My experience: I received a notice from Discover Card that they were raining my rate from 9.9% to 28% because my credit report showed two accounts in default. After getting a copy of my credit report, I called Discover and told them that the two accounts were not mine. They said to get it straightened out with the credit bureau and call them back and they would give me back my old rate. After about 60 days, while being charged 28%, I got it straightened out with the credit bureau and called Discover back. They had no record of the person I spoke with previously ever working there, and they outright laughed when I said I was told I could get my 9.9% rate back. They said the best they could do was 16%. I am one of the lucky ones who did not have too high a balance, so I was able to just pay it off.

A question: Has anyone who has a CitiBank-issued credit card ever gotten a service rep who could speak English well enough to actually be of assistance to you? I have not. I don't begrudge anyone a job, whether here or in India, but if you are unable to do the job you shouldn't be doing it. Evidently, CitiBank disagrees, especially when it comes to the workers they get for $1.00 an hour.

The attitude of the Credit Card issuers is "What are you going to do about?" Governor Pataki showed everyone that there is, in fact, nothing you CAN do about it. I have always considered Pataki a bit of a dimwit, but never quite realized how hard a time he has understanding English.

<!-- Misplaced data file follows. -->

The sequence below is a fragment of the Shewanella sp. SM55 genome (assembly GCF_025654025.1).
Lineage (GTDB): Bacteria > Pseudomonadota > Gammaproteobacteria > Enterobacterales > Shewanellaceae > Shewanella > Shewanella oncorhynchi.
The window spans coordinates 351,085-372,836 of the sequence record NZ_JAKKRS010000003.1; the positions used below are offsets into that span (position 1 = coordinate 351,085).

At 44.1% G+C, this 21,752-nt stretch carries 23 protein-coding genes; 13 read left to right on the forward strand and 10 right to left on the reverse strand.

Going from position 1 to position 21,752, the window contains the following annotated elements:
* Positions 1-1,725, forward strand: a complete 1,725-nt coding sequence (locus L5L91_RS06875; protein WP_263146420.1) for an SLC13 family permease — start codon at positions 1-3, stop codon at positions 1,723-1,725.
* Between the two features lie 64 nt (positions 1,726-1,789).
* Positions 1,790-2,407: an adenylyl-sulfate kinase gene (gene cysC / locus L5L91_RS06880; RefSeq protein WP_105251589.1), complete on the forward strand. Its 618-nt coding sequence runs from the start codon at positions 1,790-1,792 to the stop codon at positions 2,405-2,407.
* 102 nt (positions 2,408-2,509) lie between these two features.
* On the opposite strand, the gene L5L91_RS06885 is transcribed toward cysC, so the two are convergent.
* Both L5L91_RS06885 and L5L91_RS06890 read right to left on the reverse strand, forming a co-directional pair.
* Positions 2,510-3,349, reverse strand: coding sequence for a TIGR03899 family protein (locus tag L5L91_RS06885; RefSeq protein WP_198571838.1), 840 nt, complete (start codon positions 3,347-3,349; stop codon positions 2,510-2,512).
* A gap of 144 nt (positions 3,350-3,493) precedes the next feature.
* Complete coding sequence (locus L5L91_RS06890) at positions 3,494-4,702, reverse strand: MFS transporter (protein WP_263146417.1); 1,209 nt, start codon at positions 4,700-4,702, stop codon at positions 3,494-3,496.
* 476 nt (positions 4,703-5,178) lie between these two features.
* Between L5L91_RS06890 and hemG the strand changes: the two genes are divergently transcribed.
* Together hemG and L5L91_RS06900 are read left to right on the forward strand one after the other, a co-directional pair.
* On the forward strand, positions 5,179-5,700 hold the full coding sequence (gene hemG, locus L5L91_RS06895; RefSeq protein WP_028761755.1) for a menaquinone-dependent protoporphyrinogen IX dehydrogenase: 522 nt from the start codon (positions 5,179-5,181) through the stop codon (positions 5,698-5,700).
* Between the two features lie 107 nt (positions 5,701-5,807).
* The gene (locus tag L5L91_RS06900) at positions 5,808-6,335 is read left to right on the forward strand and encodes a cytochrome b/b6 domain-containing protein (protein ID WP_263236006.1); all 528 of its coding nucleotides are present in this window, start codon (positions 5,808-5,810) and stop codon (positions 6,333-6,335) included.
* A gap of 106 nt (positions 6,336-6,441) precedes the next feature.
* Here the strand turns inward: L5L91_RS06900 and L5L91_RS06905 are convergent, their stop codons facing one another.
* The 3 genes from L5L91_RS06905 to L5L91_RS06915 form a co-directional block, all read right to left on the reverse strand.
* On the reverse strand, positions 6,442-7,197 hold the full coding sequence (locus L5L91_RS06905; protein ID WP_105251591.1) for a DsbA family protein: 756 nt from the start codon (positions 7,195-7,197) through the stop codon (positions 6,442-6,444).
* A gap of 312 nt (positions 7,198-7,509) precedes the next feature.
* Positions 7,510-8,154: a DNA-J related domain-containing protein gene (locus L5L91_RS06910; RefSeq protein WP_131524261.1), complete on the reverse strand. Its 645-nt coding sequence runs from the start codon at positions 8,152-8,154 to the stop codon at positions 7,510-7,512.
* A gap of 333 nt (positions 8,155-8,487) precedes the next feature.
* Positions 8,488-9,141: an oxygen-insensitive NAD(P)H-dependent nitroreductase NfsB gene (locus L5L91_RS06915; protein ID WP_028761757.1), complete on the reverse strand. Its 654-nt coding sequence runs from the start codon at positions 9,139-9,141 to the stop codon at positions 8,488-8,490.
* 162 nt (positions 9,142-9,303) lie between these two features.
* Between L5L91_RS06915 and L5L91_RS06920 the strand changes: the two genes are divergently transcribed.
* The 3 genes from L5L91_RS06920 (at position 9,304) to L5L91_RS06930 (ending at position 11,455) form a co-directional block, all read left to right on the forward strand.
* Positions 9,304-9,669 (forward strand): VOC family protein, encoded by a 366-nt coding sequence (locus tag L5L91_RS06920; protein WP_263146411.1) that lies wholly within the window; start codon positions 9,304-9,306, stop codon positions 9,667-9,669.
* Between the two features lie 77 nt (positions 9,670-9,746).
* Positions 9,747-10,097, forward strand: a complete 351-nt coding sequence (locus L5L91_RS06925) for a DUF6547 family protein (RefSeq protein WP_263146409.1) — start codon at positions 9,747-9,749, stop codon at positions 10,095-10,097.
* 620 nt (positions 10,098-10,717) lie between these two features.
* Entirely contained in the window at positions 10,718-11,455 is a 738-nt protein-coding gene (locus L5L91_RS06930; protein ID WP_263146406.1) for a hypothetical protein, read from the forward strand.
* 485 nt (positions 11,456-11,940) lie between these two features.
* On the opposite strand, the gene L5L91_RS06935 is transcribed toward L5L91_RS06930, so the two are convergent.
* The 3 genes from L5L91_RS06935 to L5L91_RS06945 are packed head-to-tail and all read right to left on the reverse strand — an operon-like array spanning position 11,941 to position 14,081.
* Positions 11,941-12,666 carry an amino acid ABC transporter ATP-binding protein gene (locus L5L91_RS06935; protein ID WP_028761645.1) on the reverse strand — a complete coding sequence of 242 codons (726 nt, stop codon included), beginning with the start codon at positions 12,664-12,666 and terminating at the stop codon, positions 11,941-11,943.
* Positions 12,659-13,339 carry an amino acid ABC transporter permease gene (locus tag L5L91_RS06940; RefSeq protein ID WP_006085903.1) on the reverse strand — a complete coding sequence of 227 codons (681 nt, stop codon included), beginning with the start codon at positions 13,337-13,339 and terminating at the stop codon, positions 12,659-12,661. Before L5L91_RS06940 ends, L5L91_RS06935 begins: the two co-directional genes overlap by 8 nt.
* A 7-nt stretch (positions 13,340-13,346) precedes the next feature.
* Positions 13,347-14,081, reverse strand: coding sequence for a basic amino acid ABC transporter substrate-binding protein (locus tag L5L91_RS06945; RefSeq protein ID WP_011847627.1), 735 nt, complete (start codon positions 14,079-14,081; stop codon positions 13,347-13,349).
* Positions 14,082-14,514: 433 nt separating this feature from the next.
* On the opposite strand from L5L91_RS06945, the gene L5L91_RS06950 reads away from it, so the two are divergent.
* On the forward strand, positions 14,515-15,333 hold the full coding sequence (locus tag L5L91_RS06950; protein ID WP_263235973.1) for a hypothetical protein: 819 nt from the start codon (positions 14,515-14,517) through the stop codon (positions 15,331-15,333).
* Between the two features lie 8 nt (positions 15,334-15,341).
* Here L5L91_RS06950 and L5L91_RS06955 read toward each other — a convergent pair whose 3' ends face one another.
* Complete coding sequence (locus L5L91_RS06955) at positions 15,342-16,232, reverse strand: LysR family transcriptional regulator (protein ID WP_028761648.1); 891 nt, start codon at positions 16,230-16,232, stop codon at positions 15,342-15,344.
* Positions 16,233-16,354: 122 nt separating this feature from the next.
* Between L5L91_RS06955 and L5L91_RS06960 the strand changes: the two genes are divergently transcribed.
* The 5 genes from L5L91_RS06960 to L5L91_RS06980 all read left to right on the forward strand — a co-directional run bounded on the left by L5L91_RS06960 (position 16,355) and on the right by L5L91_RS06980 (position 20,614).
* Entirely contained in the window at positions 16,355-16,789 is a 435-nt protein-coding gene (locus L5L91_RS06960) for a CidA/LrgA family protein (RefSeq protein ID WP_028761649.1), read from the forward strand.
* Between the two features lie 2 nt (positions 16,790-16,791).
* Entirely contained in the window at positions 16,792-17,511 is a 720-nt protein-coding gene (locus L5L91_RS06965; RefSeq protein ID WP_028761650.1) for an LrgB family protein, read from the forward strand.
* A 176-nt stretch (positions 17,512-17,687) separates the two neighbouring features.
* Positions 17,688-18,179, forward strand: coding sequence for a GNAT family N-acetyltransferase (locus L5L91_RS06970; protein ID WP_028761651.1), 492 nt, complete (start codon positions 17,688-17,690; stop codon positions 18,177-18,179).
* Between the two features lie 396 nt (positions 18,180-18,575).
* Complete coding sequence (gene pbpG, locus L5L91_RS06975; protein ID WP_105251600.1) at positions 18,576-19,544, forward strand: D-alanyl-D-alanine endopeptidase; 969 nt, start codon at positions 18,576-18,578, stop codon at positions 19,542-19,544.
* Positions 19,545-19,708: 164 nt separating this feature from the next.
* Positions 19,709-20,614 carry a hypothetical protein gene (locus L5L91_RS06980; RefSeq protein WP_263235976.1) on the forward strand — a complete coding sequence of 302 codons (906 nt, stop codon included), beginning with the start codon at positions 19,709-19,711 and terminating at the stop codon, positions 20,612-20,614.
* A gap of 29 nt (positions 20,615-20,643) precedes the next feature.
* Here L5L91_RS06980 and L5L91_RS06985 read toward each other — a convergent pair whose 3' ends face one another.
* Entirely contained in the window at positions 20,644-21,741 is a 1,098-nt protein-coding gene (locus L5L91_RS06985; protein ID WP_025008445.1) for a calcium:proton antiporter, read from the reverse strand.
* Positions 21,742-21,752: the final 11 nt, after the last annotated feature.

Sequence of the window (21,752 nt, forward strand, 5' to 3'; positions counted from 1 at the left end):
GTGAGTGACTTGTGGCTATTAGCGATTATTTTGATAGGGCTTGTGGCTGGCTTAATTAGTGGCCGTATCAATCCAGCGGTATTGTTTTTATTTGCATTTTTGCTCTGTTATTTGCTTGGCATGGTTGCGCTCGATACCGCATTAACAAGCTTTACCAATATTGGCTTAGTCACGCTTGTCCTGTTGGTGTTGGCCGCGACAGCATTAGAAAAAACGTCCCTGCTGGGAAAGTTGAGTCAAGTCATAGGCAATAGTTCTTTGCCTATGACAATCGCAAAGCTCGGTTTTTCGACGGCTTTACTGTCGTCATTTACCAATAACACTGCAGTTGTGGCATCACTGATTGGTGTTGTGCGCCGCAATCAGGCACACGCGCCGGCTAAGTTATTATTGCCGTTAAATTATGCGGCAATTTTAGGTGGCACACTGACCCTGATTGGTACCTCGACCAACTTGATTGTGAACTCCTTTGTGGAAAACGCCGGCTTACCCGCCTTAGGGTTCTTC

Many of you may be old enough to remember that Senator Alphonse D'Amato from New York once tried to take on the credit card companies about their high interest rates. He was defeated in the next election. I'm sure that Pataki and the rest of the mute congress are old enough to remember.

Posted by: Bill | August 21, 2006 1:08 PM

"Using a car loan as a comparison is misleading. If I take out a car loan, I make an agreement with the bank or whoever about what the interest rate is. The loan is a single transaction. " True - but the next time you apply for a car loan - the bank can deny the credit or charge you a higher rate because of your credit card (but not in a middle of a contract).


"With a credit card, you have multiple loans. Each time you charge something, the credit card company is giving you a loan. The convenience is that the terms are pre-arranged, I don't need to get the approval before I make a purchase."

Well if you are making your credit card payments on time - why should you be penalized for other types of debt? If the credit card company is so concerned about your credit ratings - they can close your account and let you pay them off with the interest rate initially agreed upon. However, they want to MAKE MORE money off of you so they will continue to extend you credit and MAKE you pay "usury" rates. With the new bankruptcy laws (passed with the help of the credit card industry), there's no way you can discharge your debt completely.